‘Micro-centers’ could build supply of child care in Nebraska


The shortage of child care, particularly in Nebraska’s rural areas and under-resourced communities, is well documented. But what is less well known is that the problem is exacerbated by scale. Child care settings that enroll 12 or fewer children, licensed as Family Child Care homes, have experienced a steady decrease in Nebraska. Over the past five years, family child care homes have decreased by 13.2% in Greater Nebraska and 19.4% in metro areas.

A dramatic drop has also been seen nationally in small, licensed child care centers. The number of child care centers that enrolled fewer than 25 children decreased by 28.5% between 2012 and 2019.

Why such a dramatic drop in small sites? Because the job is overwhelming and undercompensated. Running a successful child care business is extremely challenging – regardless of program size. To be successful, a program must be fully enrolled, collect all tuition and fees and assure they are sufficient to cover the costs of delivering care. But larger sites typically have administrative staff to help with these tasks. This is not the case in small sites. Typically, the owner or operator of a small site must wear myriad hats, including director, teacher, social worker, bookkeeper, bill collector, licensing and regulatory specialist, records manager and more. It is not surprising that many of these individuals just burn out and close their businesses.

Opportunities Exchange, a national organization focused on transforming the business of child care, believes that an alternative approach is possible. Crafting policy and finance specifically designed to nurture small sites—or micro-centers—can be the  key to building child care supply in a post-pandemic economy. But Nebraska, like many states, does not have a strategy for intentionally growing this type of program.

New care model for Nebraska A micro-center strategy would create a new kind of child care model in Nebraska with networks of care programs linked by hubs that provide back-office support to streamline program operations, provide pedagogical and curriculum support and offer career advancement opportunities for teachers.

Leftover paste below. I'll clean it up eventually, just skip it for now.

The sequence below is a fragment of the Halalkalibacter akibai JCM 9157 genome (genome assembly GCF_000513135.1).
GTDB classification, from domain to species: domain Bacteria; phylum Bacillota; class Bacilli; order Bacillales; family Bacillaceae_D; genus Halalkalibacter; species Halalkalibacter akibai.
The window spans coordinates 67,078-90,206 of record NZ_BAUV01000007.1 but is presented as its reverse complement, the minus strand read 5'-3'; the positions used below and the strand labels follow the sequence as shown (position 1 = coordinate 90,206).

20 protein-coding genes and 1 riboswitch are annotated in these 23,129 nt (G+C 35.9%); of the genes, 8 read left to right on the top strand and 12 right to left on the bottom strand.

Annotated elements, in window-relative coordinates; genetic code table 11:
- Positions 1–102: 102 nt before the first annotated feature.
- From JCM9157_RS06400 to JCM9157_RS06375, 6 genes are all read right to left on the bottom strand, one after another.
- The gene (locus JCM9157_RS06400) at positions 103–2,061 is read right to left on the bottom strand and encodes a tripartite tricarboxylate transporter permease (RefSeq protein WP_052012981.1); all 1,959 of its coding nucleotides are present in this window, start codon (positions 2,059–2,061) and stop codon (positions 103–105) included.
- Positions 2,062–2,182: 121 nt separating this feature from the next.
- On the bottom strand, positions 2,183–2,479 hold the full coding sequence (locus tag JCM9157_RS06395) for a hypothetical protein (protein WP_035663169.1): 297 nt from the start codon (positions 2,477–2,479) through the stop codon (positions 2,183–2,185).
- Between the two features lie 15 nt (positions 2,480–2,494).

What is a micro-center?
A micro-center is a small child care program typically serving 30 or fewer children. It is a hybrid approach that includes elements of Family Child Care (up to 12 children, most often in a residential setting, with regulatory standards that are designed for a small group of children and one or two caregivers) and a Child Care Center (which can serve several hundred children in multiple classrooms under the leadership of a site director and administrative team). In Nebraska, essentially the same licensing rules apply regardless of whether a center serves 13 or 200 children. Yet from an administrative and fiscal capacity, these programs are vastly different.

Best practice to help establish and ensure success of micro-centers is to encourage micro-center networks, with multiple one-classroom sites in various locations that are linked by a back-office hub that provides administrative and staff support. A network director employed by the hub supervises, coaches and leads instructional leadership of classroom teachers and oversees curriculum, child assessment, parent engagement and other leadership tasks. All administrative services, like enrollment, billing, licensing and more are provided by hub staff. Care sites use child care management software for automated support for most administrative tasks, which is cost effective. Micro-center teachers typically are employed by the hub with employee benefits, internal career ladder and other professional supports.

Locations of micro-centers
Micro-centers may be located in schools, hospitals, office buildings, community centers, shopping malls or any location with space that can be outfitted as a child care classroom. Ideally, micro-center networks are partnerships between the hub agency, and employer or a community-based host.

Lessons from other states
Some states have created specific licensing categories for small child care programs in non-residential settings, including Oregon, Indiana and Massachusetts, among others that are exploring policy to encourage micro-centers. Tennessee recently launched a start-up program to support growth of micro-center networks. Like Nebraska, it allows programs that serve 16 or fewer children to operate in non-residential settings and secure a license under the Group Family Child Care rule.

As Nebraska strives to meet the need for affordable child care, micro-centers are a promising alternative to traditional child care models while offering the potential to deliver quality care at scale. A growing number of employers are interested in micro-centers and may have space that could be adapted for child care. Let’s seize this opportunity and establish a new model of care in Nebraska.

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